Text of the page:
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pdf article / full article from cleveland.com
By Janet Cho
March 30, 2010, 7:05PM
CLEVELAND, Ohio -- Wage disputes don't often turn out as amicably as they did in Monday's InkStop Inc. settlement, where 15 directors dug into their own pockets to repay workers $660,000 in back pay. Workers more often end up with nothing.
"It is highly unusual for individual defendants to pay part of a wage and hour settlement," said Barry Freeman, a partner with Cleveland employment and labor firm Littler Mendelson P.C.
Freeman, who is not involved in the InkStop lawsuits, was not the only person in the Northeast Ohio legal community who found the outcome exceptional.
"I was somewhat surprised to see contributions from outside investors like (former Cincinnati Bengals quarterback) Boomer Esiason," said Mark Katz, vice chairman of the labor and employment group at Ulmer & Berne LLP, referring to one of the InkStop directors.
Outside directors who didn't oversee day-to-day operations of the now-bankrupt retailer aren't ordinarily asked to contribute toward a settlement, Katz said.
In InkStop's case, however, all 15 directors not only paid into the fund -- including founder and Chief Executive Dirk Kettlewell -- they each had something to gain by participating.
That's because by taking the payments, which will amount to about 82 percent of what they are owed in salary and overtime, the 629 former workers are agreeing to drop all their claims against the directors and executives in two active lawsuits.
By the time InkStop shut down Oct. 1, it owed nearly $48.3 million to more than 1,000 creditors, including $1.1 million in wages and benefits to its workers, according to its Chapter 7 bankruptcy filing.
Attorneys for the directors could not be reached on Tuesday.
Linda Mastellone, an assistant store manager for the InkStop in Newtown, Pa., said because she hadn't expected to get repaid, the settlement payout "is like a gift from the bankruptcy gods."
"Still, it's about more than the money," she said. "So many of us are still unemployed. Still struggling. Someone lost his car because he couldn't make the payments. . . . Each one is suffering in their own way. They each deserve more."
Anthony Lazzaro of The Lazzaro Law Firm LLC, who represented InkStop workers, said that "in this case, we were pretty confident that the board of directors had funds, but it happens all the time that small businesses go under and the owners just don't have the funds" to pay workers.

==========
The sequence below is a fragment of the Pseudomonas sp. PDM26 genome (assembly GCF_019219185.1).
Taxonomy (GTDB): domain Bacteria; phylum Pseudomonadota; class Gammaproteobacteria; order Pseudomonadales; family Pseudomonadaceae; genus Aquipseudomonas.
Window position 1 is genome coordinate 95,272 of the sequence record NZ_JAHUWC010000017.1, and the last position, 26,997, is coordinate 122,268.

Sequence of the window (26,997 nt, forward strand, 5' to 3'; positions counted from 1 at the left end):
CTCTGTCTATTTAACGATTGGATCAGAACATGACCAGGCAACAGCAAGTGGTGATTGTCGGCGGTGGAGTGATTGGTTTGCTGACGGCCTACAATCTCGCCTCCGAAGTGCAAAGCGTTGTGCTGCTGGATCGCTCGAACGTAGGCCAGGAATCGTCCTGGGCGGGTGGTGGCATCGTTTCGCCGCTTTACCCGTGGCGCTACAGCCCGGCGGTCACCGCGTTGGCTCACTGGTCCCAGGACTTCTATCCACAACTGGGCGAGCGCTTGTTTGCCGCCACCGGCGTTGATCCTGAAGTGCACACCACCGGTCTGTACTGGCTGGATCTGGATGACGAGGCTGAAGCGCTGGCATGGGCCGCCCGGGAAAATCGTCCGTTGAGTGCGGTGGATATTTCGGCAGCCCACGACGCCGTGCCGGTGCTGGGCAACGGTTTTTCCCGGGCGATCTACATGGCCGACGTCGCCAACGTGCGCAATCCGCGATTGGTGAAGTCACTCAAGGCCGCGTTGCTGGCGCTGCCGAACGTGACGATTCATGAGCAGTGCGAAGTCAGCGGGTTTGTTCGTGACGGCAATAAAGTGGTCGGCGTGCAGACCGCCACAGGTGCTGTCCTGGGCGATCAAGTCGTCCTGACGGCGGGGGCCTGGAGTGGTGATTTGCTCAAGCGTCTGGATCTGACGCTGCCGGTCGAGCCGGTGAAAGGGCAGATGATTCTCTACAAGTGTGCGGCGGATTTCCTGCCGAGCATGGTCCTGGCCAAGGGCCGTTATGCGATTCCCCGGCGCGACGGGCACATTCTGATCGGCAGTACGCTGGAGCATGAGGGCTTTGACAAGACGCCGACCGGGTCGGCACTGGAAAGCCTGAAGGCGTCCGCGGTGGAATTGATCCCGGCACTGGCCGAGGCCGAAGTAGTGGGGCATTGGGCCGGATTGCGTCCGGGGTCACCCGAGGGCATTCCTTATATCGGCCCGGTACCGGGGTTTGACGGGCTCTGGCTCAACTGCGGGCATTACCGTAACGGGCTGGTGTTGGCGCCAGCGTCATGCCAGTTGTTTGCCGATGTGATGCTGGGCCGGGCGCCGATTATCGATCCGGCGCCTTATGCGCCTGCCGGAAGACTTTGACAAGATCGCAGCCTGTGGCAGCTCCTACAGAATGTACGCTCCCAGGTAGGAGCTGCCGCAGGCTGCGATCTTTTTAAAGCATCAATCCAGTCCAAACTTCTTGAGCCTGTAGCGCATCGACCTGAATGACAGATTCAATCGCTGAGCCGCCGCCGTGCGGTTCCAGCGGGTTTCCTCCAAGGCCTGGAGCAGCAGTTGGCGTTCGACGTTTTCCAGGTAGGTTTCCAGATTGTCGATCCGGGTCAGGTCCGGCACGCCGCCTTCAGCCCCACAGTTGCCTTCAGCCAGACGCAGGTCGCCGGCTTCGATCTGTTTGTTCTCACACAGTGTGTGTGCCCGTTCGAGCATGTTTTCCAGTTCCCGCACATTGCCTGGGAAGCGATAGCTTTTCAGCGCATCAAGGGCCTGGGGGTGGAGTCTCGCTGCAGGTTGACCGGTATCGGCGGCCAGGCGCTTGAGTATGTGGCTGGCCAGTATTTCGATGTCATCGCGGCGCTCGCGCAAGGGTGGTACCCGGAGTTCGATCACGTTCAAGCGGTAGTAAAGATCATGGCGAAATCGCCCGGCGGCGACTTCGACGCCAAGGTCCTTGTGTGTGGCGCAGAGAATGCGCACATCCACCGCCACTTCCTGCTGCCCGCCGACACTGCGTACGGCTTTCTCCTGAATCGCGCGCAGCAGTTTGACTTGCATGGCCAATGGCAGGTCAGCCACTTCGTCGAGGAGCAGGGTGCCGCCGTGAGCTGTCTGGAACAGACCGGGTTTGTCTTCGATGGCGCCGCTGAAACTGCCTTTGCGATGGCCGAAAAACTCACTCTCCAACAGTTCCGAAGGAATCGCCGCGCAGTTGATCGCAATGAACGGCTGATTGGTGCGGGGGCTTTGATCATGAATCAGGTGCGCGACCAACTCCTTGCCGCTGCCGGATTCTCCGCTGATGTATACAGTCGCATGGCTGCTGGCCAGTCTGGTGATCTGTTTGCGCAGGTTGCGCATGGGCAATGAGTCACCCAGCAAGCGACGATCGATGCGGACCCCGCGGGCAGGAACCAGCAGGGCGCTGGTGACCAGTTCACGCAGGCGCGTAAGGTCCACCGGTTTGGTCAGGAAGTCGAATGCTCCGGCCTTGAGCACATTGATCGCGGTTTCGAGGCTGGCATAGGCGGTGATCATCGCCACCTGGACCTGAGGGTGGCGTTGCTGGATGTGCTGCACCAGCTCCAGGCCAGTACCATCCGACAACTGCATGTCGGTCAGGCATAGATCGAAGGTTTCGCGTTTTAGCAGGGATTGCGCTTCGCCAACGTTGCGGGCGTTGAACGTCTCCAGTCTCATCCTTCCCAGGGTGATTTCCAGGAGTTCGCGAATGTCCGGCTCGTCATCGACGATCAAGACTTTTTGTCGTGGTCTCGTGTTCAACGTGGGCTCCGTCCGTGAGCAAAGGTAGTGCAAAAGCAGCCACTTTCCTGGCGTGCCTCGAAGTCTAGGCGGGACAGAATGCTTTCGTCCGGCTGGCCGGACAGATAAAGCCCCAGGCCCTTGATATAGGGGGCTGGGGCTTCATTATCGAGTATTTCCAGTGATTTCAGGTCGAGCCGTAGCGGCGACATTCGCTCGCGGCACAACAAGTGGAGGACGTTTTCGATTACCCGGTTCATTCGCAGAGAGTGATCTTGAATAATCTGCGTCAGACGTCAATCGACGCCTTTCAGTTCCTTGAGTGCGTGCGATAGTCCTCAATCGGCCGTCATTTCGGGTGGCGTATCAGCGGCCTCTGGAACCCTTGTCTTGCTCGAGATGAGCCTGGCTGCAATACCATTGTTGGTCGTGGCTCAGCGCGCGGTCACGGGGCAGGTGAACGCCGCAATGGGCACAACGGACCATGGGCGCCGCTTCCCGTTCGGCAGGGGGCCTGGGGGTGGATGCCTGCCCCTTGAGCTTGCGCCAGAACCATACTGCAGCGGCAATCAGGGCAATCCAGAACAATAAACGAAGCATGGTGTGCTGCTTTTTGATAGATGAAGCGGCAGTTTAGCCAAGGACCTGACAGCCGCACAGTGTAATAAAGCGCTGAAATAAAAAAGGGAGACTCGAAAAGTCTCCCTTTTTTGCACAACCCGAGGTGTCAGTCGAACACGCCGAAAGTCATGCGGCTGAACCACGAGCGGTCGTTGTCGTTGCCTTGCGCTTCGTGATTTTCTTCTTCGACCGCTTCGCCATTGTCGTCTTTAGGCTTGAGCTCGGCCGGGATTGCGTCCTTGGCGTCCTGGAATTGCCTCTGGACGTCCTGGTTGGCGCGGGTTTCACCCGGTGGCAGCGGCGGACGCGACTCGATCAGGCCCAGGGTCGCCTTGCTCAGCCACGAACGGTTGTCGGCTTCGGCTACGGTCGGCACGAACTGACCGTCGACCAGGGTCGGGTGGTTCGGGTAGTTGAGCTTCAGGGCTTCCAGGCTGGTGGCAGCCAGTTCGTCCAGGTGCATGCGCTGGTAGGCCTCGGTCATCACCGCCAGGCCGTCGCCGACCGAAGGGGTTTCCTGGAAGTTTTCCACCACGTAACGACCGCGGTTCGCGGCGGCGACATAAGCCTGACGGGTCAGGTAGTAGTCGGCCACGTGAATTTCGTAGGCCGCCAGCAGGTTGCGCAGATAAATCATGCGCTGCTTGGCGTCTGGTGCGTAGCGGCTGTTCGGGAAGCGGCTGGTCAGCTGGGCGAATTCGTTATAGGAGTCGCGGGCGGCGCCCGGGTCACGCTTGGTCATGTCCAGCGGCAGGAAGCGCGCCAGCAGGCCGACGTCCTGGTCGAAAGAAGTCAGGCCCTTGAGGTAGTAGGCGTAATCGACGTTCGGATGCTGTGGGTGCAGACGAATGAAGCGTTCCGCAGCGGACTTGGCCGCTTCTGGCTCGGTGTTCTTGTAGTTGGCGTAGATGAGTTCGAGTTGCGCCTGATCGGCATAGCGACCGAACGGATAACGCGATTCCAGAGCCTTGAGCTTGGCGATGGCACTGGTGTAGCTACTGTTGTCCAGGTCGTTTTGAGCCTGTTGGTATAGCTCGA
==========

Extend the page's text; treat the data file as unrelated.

Small businesses and restaurants sometimes close without warning, leaving workers without jobs or lost wages.
Katz, who used to work as a trial attorney for the Labor Department prosecuting violations of the Fair Labor Standards Act, recalls how surprised some restaurant owners were that they could be held personally liable when their businesses failed.
Monday's proposed settlement, which still must be approved by U.S. District Court Solomon Oliver Jr., gives something to both sides and lets everyone move on, said Thomas Barnard, a partner with Ogletree, Deakins, Nash, Smoak & Stewart, P.C. who specializes in employment law.
"This is the type of thing that could be tied up in litigation for years," and rack up hundreds of thousands in legal fees, he said.
"From the plaintiffs' lawyers' perspective, if they can get 82 percent now," that beats holding out for more and possibly coming up empty years from now.
While some workers were disappointed that they won't get 100 percent of what they're owed, Katz said that would have unrealistic under an agreement in which both sides have to give a little bit to the other.
"From the point of the directors, the cost of litigation for them going forward," plus the prospect of a lengthy and potentially damaging outcome makes it easier and more attractive to pay up front, Barnard said.
Under federal labor laws, the courts could have found both directors and officers liable for decisions about employee compensation, said attorney Jason Bristol of Cohen Rosenthal & Kramer LLP, who with Lazzaro teaches classes at Cleveland-Marshall College of Law.
Barnard added: "And if it ever went to a jury, the sympathy isn't going to be on the side of the company. It never is."
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